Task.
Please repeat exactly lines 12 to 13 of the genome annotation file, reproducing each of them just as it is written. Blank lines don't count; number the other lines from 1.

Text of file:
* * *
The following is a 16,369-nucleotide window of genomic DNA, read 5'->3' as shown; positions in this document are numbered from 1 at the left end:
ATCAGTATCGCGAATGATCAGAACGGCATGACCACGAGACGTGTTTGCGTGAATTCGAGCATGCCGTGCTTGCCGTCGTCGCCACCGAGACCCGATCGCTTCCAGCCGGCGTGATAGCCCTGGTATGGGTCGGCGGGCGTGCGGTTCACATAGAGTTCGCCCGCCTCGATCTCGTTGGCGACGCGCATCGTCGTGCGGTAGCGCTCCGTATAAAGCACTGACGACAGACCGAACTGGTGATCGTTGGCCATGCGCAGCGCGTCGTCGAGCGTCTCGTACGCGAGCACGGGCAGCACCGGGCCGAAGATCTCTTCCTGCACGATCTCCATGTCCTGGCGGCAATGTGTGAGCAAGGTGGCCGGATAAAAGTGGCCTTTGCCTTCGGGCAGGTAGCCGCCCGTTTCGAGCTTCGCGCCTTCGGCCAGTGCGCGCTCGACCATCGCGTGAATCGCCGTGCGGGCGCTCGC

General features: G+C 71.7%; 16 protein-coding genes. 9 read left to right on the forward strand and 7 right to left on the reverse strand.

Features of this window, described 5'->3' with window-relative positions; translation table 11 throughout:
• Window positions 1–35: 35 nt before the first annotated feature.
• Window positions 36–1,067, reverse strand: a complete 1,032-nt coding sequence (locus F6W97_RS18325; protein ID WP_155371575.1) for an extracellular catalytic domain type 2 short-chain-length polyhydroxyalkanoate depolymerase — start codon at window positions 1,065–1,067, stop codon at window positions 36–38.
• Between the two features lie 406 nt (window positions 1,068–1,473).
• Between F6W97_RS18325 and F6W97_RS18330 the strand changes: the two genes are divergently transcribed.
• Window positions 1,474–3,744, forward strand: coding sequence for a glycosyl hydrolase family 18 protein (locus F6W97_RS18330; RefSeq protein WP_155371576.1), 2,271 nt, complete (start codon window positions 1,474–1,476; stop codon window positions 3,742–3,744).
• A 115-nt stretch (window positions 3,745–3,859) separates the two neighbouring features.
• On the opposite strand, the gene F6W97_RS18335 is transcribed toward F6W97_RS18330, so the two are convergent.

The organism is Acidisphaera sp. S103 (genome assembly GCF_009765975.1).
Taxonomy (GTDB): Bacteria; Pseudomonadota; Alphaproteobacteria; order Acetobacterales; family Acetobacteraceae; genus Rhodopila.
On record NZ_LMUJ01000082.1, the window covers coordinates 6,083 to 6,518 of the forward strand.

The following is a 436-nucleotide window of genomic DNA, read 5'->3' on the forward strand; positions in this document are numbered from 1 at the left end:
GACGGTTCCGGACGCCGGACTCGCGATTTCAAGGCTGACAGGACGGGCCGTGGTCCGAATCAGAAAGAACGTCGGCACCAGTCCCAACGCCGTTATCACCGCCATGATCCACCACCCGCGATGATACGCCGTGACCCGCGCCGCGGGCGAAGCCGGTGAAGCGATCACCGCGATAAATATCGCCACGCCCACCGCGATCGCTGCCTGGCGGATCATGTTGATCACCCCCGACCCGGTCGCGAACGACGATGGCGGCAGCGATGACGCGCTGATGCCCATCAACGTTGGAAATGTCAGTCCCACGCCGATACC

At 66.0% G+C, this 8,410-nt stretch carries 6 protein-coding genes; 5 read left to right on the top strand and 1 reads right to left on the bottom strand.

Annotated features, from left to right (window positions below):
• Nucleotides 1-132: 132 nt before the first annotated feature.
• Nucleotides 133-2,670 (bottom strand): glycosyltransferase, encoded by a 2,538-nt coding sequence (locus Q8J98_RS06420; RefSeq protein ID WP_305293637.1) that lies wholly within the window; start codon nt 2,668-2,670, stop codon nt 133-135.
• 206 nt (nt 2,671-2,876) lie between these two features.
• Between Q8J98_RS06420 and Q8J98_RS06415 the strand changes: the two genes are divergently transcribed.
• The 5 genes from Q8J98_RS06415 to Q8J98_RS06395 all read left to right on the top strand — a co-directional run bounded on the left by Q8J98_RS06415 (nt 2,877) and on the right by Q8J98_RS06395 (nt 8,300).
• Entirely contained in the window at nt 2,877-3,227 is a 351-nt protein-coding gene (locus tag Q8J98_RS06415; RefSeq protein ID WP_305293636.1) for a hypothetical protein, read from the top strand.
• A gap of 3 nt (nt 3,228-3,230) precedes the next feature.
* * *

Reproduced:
The organism is Acidisphaera sp. S103 (genome assembly GCF_009765975.1).
Taxonomy (GTDB): Bacteria; Pseudomonadota; Alphaproteobacteria; order Acetobacterales; family Acetobacteraceae; genus Rhodopila.